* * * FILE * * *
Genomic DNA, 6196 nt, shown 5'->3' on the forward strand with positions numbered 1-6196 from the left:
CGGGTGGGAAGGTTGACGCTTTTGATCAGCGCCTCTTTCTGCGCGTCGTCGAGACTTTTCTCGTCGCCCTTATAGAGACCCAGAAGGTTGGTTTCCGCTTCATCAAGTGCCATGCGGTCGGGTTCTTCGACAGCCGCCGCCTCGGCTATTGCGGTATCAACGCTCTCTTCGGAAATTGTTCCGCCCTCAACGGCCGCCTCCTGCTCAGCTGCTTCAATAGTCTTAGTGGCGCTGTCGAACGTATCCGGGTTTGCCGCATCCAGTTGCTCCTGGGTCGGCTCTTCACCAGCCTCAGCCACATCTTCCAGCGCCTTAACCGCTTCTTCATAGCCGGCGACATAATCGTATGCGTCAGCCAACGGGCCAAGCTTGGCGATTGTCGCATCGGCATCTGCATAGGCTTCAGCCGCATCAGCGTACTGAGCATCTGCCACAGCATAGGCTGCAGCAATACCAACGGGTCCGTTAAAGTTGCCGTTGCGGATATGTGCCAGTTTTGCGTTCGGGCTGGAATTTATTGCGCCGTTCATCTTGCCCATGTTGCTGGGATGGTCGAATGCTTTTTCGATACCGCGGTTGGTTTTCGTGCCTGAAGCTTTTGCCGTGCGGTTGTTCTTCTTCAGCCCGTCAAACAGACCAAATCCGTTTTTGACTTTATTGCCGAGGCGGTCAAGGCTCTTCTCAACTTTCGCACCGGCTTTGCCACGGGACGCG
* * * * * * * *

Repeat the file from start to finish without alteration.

Genomic DNA, 6196 nt, shown 5'->3' on the forward strand with positions numbered 1-6196 from the left:
CGGGTGGGAAGGTTGACGCTTTTGATCAGCGCCTCTTTCTGCGCGTCGTCGAGACTTTTCTCGTCGCCCTTATAGAGACCCAGAAGGTTGGTTTCCGCTTCATCAAGTGCCATGCGGTCGGGTTCTTCGACAGCCGCCGCCTCGGCTATTGCGGTATCAACGCTCTCTTCGGAAATTGTTCCGCCCTCAACGGCCGCCTCCTGCTCAGCTGCTTCAATAGTCTTAGTGGCGCTGTCGAACGTATCCGGGTTTGCCGCATCCAGTTGCTCCTGGGTCGGCTCTTCACCAGCCTCAGCCACATCTTCCAGCGCCTTAACCGCTTCTTCATAGCCGGCGACATAATCGTATGCGTCAGCCAACGGGCCAAGCTTGGCGATTGTCGCATCGGCATCTGCATAGGCTTCAGCCGCATCAGCGTACTGAGCATCTGCCACAGCATAGGCTGCAGCAATACCAACGGGTCCGTTAAAGTTGCCGTTGCGGATATGTGCCAGTTTTGCGTTCGGGCTGGAATTTATTGCGCCGTTCATCTTGCCCATGTTGCTGGGATGGTCGAATGCTTTTTCGATACCGCGGTTGGTTTTCGTGCCTGAAGCTTTTGCCGTGCGGTTGTTCTTCTTCAGCCCGTCAAACAGACCAAATCCGTTTTTGACTTTATTGCCGAGGCGGTCAAGGCTCTTCTCAACTTTCGCACCGGCTTTGCCACGGGACGCG